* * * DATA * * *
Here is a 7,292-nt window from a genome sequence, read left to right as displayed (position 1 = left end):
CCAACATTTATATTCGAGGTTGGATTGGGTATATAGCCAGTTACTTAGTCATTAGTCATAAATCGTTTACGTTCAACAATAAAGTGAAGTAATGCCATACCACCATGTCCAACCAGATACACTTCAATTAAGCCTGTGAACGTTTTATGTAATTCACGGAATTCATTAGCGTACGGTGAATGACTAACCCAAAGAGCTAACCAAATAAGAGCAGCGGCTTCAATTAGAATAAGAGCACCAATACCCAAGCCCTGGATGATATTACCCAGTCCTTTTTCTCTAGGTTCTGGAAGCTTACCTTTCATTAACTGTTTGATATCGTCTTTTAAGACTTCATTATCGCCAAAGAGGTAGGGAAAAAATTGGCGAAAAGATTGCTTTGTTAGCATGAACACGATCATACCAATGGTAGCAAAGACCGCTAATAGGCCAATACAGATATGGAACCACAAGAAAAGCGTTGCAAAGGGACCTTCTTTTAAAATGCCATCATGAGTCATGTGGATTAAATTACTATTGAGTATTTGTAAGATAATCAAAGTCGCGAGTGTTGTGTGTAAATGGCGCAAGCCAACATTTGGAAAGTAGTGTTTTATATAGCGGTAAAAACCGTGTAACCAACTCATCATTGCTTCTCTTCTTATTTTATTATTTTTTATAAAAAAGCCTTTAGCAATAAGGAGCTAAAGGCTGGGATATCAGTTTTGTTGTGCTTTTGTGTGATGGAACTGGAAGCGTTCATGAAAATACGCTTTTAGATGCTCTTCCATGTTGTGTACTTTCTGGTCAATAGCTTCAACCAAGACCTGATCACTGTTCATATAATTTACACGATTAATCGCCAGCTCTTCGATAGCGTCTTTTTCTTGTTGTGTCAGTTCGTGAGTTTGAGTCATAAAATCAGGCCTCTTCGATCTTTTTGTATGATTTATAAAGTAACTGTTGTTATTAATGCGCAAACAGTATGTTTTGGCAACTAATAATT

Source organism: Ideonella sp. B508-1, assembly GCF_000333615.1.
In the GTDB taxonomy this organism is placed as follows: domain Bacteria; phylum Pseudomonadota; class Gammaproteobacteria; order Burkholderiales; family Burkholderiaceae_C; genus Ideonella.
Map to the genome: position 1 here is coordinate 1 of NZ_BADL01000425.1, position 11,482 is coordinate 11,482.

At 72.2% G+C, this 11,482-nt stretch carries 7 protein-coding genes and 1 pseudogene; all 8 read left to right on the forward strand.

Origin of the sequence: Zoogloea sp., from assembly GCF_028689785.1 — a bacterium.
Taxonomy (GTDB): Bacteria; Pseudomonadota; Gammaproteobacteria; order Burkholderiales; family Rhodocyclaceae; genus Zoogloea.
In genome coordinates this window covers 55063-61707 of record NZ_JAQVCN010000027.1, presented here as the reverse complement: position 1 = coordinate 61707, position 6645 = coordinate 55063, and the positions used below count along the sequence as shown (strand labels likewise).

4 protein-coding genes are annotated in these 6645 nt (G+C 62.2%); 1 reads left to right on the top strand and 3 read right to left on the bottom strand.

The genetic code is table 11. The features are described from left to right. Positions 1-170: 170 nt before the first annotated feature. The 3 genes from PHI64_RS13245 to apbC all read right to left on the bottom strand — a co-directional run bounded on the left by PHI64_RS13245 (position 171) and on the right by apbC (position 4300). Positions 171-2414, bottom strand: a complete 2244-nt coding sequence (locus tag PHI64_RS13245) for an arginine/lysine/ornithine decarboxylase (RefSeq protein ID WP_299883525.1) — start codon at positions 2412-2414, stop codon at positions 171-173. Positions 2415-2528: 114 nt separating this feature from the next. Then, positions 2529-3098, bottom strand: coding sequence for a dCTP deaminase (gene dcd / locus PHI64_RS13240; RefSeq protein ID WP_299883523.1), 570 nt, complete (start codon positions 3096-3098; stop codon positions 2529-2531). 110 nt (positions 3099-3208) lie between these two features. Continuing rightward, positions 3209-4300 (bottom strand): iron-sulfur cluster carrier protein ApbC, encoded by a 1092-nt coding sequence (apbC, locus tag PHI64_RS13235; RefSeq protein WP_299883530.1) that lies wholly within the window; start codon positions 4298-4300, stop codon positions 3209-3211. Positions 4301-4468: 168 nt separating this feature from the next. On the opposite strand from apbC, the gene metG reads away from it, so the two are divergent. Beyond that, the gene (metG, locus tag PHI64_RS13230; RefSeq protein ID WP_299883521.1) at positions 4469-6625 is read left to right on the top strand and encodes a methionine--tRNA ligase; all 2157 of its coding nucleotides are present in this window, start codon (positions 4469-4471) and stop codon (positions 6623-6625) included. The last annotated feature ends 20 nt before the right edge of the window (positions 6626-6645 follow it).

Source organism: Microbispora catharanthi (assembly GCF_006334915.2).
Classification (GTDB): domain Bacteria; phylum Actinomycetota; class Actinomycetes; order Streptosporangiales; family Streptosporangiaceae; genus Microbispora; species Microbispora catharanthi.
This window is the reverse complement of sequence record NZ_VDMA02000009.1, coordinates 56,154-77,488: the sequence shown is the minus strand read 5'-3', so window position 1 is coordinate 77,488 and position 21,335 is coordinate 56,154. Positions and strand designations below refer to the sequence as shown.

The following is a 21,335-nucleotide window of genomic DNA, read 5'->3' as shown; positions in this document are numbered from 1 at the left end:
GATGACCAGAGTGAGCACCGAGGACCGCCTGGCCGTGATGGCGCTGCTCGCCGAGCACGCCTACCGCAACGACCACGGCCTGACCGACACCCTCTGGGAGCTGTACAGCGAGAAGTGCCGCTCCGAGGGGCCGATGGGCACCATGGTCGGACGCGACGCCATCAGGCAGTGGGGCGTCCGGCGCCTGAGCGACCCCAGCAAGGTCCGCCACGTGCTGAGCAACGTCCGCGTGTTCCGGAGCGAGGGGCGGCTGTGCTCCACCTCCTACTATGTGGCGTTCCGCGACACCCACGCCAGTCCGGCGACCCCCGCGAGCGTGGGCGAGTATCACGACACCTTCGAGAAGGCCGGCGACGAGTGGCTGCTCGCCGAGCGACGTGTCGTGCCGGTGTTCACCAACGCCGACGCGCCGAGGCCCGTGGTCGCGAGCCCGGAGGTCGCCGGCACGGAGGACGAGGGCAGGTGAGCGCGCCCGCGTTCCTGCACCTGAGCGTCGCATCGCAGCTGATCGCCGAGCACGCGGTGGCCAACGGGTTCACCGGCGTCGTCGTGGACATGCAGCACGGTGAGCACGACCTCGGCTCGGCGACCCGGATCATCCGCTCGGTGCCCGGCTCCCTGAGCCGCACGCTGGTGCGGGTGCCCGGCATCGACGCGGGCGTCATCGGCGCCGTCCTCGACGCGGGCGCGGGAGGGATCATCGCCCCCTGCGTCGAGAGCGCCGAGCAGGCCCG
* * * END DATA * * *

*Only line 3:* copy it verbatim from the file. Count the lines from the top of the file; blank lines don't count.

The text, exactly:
Source organism: Ideonella sp. B508-1, assembly GCF_000333615.1.